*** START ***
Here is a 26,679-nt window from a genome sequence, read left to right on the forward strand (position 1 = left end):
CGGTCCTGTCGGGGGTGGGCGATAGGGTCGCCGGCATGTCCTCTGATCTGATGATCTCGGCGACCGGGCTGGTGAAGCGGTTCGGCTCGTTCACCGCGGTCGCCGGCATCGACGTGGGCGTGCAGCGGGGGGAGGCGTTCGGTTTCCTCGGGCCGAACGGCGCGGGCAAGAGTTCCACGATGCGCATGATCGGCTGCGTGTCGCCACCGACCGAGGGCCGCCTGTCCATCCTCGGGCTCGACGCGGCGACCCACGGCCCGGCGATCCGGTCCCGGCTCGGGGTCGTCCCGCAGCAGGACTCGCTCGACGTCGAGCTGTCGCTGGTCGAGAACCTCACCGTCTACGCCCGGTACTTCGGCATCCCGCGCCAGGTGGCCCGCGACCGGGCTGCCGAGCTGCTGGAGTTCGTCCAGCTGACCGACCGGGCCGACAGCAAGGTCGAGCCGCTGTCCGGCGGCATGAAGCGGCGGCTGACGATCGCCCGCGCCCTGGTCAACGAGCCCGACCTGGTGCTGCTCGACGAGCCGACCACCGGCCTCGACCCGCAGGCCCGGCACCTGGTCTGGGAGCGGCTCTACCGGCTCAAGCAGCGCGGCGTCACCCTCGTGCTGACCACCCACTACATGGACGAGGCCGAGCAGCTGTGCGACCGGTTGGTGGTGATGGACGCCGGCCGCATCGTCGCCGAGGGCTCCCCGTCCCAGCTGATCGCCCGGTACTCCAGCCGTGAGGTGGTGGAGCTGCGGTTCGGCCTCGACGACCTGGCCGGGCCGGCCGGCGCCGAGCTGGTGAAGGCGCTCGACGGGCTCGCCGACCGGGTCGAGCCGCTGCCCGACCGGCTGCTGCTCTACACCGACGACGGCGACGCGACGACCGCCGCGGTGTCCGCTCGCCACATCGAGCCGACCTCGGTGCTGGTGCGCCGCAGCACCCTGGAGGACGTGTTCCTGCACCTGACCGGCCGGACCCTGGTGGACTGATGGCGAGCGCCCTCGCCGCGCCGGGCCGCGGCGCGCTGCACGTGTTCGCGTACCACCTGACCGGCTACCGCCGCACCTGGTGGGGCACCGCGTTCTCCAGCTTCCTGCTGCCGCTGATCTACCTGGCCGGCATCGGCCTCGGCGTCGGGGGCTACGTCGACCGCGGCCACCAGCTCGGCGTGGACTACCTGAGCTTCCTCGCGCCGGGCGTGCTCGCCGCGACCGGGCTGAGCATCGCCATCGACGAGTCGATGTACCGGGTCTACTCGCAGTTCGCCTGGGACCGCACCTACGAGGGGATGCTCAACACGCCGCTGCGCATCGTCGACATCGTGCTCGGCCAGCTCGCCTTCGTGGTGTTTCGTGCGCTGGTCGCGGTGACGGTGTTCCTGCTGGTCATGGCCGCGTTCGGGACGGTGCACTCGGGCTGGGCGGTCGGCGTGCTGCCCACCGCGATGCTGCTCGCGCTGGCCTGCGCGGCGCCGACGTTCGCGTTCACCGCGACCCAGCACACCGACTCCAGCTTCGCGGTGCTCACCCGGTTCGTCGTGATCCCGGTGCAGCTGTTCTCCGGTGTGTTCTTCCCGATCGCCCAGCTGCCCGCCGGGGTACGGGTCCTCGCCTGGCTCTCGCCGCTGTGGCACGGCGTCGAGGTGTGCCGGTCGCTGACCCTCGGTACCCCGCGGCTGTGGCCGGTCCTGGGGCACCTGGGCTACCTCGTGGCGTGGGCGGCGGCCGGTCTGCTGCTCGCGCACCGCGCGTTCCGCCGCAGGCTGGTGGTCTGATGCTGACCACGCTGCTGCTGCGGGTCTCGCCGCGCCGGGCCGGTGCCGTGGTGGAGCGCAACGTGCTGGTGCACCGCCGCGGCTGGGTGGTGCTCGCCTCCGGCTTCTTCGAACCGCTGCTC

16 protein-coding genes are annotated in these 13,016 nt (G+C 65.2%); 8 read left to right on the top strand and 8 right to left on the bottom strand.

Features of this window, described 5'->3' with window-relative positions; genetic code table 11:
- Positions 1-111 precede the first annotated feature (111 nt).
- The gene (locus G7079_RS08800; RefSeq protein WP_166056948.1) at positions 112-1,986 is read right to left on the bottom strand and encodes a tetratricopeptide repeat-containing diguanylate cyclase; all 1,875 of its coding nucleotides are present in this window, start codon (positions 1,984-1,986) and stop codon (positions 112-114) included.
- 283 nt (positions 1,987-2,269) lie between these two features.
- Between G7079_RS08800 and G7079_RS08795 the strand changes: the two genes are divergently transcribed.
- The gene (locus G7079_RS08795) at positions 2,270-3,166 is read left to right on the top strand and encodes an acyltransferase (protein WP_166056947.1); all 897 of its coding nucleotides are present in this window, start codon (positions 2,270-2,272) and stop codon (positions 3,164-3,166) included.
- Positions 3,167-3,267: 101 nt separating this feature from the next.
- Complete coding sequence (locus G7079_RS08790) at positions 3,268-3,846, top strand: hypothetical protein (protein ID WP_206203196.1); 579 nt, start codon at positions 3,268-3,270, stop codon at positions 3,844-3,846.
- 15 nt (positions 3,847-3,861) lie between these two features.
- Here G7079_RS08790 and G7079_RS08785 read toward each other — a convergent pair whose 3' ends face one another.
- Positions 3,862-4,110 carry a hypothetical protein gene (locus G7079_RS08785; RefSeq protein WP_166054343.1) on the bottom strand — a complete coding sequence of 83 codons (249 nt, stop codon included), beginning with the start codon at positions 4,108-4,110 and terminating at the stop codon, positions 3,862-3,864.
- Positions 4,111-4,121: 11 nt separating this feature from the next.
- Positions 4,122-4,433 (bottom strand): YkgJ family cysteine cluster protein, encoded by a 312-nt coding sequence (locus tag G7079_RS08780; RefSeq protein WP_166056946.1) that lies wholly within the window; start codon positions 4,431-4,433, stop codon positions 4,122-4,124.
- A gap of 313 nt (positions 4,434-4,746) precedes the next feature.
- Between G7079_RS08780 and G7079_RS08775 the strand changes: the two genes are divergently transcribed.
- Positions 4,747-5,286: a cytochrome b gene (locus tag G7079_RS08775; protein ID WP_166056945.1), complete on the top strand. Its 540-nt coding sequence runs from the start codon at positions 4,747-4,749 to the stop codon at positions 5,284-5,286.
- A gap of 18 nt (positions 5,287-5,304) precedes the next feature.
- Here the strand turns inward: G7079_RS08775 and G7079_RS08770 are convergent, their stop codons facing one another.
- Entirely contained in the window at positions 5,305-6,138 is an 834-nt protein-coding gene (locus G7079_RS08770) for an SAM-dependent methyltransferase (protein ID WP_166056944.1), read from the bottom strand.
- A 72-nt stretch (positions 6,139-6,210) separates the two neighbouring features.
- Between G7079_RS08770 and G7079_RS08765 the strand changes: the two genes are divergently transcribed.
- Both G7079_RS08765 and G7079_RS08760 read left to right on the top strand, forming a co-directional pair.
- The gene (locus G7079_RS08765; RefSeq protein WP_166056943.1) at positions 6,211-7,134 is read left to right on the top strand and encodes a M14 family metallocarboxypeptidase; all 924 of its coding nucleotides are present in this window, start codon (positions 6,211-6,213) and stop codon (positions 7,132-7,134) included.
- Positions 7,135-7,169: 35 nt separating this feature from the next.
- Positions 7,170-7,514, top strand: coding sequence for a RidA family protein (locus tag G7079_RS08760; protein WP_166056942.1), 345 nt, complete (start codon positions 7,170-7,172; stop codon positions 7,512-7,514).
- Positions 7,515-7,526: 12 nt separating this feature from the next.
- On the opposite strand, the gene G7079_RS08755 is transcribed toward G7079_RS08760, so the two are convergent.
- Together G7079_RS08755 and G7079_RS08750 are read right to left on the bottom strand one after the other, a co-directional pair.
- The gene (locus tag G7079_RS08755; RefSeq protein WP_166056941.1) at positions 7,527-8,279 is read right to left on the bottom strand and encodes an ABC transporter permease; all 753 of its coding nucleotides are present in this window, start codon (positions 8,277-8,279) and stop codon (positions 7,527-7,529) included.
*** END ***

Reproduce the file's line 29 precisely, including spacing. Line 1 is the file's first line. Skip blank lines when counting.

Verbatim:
- Positions 7,515-7,526: 12 nt separating this feature from the next.